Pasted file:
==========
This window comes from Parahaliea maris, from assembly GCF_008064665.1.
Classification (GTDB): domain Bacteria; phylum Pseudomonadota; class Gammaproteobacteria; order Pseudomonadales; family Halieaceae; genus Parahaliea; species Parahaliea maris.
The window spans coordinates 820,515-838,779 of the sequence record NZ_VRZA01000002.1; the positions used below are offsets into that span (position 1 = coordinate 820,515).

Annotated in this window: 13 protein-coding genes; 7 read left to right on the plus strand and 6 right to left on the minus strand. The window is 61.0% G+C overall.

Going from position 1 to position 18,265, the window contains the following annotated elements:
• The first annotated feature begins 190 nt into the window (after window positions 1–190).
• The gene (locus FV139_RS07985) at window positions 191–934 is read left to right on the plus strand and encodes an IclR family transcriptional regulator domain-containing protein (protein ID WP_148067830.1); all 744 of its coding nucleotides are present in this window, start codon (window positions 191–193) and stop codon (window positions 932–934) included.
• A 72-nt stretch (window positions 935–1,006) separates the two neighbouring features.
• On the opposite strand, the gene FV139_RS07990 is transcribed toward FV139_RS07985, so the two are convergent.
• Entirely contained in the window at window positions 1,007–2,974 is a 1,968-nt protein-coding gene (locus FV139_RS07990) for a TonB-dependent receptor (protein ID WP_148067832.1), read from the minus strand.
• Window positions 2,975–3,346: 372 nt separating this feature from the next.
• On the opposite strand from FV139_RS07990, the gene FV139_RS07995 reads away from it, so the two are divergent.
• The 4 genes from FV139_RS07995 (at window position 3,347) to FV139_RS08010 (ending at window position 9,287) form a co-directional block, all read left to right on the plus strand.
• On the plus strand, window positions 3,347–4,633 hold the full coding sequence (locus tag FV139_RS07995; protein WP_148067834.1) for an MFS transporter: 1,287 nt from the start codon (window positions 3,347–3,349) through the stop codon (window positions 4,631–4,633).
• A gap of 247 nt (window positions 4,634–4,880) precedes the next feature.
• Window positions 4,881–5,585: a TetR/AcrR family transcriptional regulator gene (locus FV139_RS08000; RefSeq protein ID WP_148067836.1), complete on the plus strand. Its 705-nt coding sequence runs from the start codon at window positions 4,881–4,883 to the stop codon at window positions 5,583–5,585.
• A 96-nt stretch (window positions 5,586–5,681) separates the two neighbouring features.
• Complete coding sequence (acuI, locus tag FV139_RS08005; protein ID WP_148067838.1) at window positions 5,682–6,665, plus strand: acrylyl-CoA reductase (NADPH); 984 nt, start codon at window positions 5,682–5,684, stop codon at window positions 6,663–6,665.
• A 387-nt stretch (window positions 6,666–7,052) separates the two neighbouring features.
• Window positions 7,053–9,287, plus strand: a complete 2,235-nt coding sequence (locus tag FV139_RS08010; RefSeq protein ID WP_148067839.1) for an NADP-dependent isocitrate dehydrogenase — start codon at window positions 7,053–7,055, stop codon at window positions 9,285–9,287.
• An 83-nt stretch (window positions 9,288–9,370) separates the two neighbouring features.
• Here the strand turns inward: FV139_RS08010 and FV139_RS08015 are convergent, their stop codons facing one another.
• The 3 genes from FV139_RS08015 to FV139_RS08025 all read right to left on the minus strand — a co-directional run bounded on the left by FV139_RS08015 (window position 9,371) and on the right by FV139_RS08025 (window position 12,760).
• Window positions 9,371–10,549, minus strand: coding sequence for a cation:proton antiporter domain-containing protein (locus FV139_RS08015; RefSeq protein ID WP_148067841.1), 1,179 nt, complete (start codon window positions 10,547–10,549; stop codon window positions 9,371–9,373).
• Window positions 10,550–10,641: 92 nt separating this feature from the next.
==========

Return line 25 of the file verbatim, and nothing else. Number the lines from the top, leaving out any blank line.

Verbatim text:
• Window positions 10,550–10,641: 92 nt separating this feature from the next.